compilation shows how enormously talented Buck and Don Rich were together. They were as
tight as brothers and this showed in both their sound and their stage interaction. This is
the genuine article and is the best place to start your Buck Owens collection. Essential.
Young Buck: the Complete Pre-Capitol Recordings
This early, pre-Capitol release is the perfect companion to the Rhino collection above.
It's always fascinating to hear an artist retrospectively as they search for the sound
that will later make them their mark. This is pure country music from the Pep,
Chesterfield and La Brea labels. For the rockabillies there's the crazy stomp of Hot Dog
and Rhythm and Booze when Buck used the pseudonym Corky Jones. Recommended.
The Carnegie Hall Concert
The Sundazed label has done a great job bringing Buck's back catalogue into the CD era.
When Buck Owens & the Buckaroos played this concert at Carnegie Hall in 1966 they were
making a statement that country music had finally spread from the hillbilly joints of the
rural south to the rest of America. The sound is first-rate with the Buckaroos smoking on
a night when they must have been so up for it. They play with a skill and intensity that
still comes through the grooves, some 40 years later. Essential.
Don Rich - Country Pickin': The Don Rich Anthology
Sundazed SC 11091
Don Rich was more than just a Buckaroo. He was Buck's soul-mate and when Don died I'm not
surprised that Buck went into such a state of disillusionment of music. Rich and the
Buckaroos recorded a few instrumentals and at various sessions Buck let him record a
number a two. Country Pickin' collects together 24 of these songs and the results are a
solid set of Bakersfield country. Perhaps not laced with the classics of Buck, the whole
thing still oozes class and is still better than a good number of stars could do. The
booklet is splendid with a biography, rare photos and tributes from Buck, Dwight Yoakam,
Merle Haggard and Marty Stuart among others. Worth checking out.
A quick search in youtube reveals loads of Buck Owens clips and tributes, here are just a
Buck Owens Remembered
Friends and family bid farewell - includes a haunting latter day appearance from the
Buck Owens Tribute
DY, Billy Gibbons, Brad Paisley, Chris Hilman and Buckaroo Tom Brumley
Tribute to Buck at the 2006 ACM awards. Hosted by Vince Vaughan.
My Top 10
This is what I wrote in March 2006 in recognition of Buck.
As a tribute to Bakersfield country music legend Buck Owens (or Corky Jones for any
rockabillies), I'd like to just pick a top 10 of my favourites. I know Bob Timmers got to
become friends with Buck recently, and he sure sounded like a real nice bloke (Buck that
is!). Listening to the songs below, you remember that his Buckersfield sound was as unique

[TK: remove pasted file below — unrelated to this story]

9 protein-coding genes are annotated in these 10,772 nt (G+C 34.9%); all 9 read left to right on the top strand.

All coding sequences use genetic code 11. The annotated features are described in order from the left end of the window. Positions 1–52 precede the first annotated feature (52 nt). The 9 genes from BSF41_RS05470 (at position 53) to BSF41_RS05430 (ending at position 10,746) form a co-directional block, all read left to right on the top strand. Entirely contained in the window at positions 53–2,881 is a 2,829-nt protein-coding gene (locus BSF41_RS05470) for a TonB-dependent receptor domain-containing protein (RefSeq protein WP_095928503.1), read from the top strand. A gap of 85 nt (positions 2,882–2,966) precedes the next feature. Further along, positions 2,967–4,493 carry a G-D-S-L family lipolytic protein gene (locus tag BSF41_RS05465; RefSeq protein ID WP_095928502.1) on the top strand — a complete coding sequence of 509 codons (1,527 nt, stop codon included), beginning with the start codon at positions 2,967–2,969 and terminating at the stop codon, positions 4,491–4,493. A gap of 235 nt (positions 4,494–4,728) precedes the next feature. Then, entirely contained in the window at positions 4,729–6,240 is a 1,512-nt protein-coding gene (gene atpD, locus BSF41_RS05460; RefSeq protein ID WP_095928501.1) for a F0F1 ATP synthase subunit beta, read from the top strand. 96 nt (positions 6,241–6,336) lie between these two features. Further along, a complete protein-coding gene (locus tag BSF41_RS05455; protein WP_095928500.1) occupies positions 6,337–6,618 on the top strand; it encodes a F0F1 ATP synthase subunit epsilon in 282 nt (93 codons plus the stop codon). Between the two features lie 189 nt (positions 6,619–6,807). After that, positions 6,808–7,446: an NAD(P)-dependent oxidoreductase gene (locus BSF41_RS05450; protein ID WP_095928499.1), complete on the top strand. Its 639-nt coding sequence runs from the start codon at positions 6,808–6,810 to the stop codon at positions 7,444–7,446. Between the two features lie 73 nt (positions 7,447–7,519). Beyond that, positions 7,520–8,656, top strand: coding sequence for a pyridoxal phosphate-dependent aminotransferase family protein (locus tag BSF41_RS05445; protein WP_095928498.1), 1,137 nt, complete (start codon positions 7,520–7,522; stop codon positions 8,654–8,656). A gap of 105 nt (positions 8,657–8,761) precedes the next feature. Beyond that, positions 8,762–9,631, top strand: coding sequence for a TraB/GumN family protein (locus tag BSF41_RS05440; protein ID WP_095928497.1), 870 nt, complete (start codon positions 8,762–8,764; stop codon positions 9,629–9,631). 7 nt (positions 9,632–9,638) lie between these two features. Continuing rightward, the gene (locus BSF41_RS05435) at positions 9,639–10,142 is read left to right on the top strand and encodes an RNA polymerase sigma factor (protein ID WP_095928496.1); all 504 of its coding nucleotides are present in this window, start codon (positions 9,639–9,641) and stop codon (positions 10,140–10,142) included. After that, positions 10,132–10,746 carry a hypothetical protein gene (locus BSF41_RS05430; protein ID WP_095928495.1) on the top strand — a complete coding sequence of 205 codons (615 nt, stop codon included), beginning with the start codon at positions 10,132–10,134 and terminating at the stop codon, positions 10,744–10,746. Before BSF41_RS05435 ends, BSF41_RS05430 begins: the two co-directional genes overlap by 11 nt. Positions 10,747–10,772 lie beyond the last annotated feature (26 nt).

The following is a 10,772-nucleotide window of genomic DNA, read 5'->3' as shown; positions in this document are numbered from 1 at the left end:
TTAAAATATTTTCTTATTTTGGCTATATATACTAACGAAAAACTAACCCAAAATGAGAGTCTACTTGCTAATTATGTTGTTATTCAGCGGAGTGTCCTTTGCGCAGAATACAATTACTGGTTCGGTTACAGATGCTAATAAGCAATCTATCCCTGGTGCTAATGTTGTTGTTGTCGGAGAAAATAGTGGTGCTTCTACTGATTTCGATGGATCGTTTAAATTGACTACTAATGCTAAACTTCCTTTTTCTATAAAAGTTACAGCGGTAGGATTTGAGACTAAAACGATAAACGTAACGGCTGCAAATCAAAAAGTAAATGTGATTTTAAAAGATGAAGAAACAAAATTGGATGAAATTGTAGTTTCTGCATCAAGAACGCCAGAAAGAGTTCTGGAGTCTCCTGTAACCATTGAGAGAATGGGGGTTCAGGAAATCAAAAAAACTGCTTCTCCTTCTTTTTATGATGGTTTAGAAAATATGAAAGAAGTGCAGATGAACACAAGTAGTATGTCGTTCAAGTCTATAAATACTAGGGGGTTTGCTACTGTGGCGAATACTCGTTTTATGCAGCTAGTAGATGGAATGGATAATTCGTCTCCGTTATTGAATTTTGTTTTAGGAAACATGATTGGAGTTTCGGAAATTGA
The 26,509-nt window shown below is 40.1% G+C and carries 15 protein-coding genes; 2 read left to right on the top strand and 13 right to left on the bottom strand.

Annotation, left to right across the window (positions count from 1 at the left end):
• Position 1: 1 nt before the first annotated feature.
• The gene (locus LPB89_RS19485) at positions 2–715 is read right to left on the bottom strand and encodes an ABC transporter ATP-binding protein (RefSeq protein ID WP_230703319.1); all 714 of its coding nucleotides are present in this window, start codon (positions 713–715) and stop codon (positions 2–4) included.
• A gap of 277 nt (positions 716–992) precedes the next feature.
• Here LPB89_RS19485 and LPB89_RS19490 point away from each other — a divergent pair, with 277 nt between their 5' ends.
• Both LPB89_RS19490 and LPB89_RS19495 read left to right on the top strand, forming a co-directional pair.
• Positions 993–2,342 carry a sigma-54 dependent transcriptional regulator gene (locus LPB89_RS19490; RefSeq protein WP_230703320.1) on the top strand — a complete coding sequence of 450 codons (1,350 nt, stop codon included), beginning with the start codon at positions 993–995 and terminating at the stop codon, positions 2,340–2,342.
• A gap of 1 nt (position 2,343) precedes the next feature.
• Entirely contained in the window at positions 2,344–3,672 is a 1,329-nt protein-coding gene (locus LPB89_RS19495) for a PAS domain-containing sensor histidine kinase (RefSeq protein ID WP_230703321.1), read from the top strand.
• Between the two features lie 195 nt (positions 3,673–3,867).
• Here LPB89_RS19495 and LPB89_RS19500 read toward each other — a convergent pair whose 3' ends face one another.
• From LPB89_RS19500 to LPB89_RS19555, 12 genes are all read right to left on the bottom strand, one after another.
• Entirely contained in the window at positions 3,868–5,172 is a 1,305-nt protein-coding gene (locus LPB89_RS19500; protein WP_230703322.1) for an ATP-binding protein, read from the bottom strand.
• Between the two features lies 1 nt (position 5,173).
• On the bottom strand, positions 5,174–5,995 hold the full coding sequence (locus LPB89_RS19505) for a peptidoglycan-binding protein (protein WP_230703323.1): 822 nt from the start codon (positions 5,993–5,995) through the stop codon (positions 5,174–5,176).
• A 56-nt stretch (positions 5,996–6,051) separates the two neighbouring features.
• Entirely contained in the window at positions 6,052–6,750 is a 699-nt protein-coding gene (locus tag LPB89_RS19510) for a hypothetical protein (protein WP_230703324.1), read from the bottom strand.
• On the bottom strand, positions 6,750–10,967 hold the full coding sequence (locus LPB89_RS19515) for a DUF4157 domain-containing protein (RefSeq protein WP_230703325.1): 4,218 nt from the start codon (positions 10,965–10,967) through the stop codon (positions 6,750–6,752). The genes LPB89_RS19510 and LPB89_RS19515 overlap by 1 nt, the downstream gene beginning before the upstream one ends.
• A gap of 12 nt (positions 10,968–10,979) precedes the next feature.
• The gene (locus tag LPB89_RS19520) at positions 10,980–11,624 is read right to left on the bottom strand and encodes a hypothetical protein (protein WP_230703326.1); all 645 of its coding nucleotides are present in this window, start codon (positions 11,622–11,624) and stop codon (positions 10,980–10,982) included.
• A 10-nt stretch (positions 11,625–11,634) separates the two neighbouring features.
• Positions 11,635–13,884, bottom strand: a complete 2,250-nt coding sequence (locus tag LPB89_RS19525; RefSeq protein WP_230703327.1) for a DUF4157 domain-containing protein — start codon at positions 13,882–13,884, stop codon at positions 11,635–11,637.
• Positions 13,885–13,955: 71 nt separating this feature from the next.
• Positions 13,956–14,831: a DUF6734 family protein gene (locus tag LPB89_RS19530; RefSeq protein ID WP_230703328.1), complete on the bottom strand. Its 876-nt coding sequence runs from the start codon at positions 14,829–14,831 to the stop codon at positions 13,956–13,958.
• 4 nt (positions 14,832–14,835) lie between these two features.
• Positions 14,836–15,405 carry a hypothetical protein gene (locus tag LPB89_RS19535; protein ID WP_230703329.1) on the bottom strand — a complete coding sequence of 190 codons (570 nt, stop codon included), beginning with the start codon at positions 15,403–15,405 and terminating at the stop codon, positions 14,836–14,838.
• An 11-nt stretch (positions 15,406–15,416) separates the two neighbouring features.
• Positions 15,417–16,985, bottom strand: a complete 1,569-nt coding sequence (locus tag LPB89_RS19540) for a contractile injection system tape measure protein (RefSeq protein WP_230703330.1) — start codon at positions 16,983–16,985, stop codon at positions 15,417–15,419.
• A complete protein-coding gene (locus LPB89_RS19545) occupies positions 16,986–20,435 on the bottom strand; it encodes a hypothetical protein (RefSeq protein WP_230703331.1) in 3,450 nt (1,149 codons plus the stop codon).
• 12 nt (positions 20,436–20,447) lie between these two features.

to him as the boom-chicka-boom was to Johnny Cash.
1. Second Fiddle
Buck's first chart hit from the summer of 1959 was a stone cold country song full of steel
and fiddle. He gives perhaps his best ever vocal performance. Whilst the country radio
stations battled to keep the rockabilly dogs at bay, songs like this must have kept the
kinfolk on the homestead happy.
2. Waitin' In Your Welfare Line
"I've got the hungries for your love, and I'm waitin' in your welfare line". I love the
version from the Live at Carnegie Hall album where Don Rich takes a short but oh so tasty
solo. Oh the innocence of those days - Buck asks her "Give me a hand-out". I'm sure today
he'd be asking "give me a hand-job". Not surprising, this went all the way to the top in
3. Close Up The Honky Tonks
A pure country backing to a hard boiled lyric suggesting the only way to keep his misses
at home is to close up the honky tonks - what a tart. If this couldn't fill a salted dance
floor, then Dwight Yoakam doesn't paint his trousers on. How this never made it onto the
top side of a 45 is beyond me, it says volumes for the quality of stuff he was releasing
at this time.
4. Hot Dog
Durting the mid-50s there was a plethera of frustrated honky tonkers turning their hand to
the emerging rockabilly sounds. Buck was a great example, tackling the genre with all the
exhuberance of a Memphis teenager. Hot Dog oozes teenage pleasures, flashy guitar licks
and hot-potato-in-the-mouth vocals, and is one of the greats. Corky the Cat, you was one
5. I Don't Care (Just As Long As You Love Me)
Catchy and melodic, it must have surprised no-one when Capitol released this surefire hit
in the summer of 1964. Don Rich finds a nice groove again and the heavy acoustic guitar
underpins Buck's vocals to a tee.
6. Above And Beyond
This snappy mover went to number three in the country charts in the spring of 1960 and
confirmed that Buck was going to be a Hall of Famer, following as it did the top Fiver,
Under Your Spell Again.
7. Country Girl (Leavin' Dirty Tracks)
Available on the Young Buck CD (Country Music Hall of Fame - Classics Collection), Country
Girl sees Buck in Hank Williams mode. He hadn't yet found his sound but it good fun
listenming to him try. It's an energic steel driven number with unrelenting loping guitar.
8. Open Up Your Heart
Buck and Rich do an Everly Brothers on this catchy number one single. Rich's guitar again
plays a solid part in the songs appeal.
Can't say I'm the world's greatest lover of country instrumentals, I always think the
steel or fiddle should just add about thirty seconds of respite whilst the singer tries to
regain his composure following a couple of verses of anguish and pitiful heartache.
Buckaroo is a fine exception, with Don Rich's guitar finding a glorious groove that shot
the song to the top slot in November 1965. Buck's Polka is no slouch either, but I
wouldn't put two instrumentals in a top 10, unless it was a Duane Eddy list I suppose.
10. Foolin' Around
From the Ray Price school of country, this would have warmed the cockles of many a honky
tonk lover during the bleak winter of 1961. Buck is on top form, but the fiddle player
steals the show, helping push the song just one short of the top spot.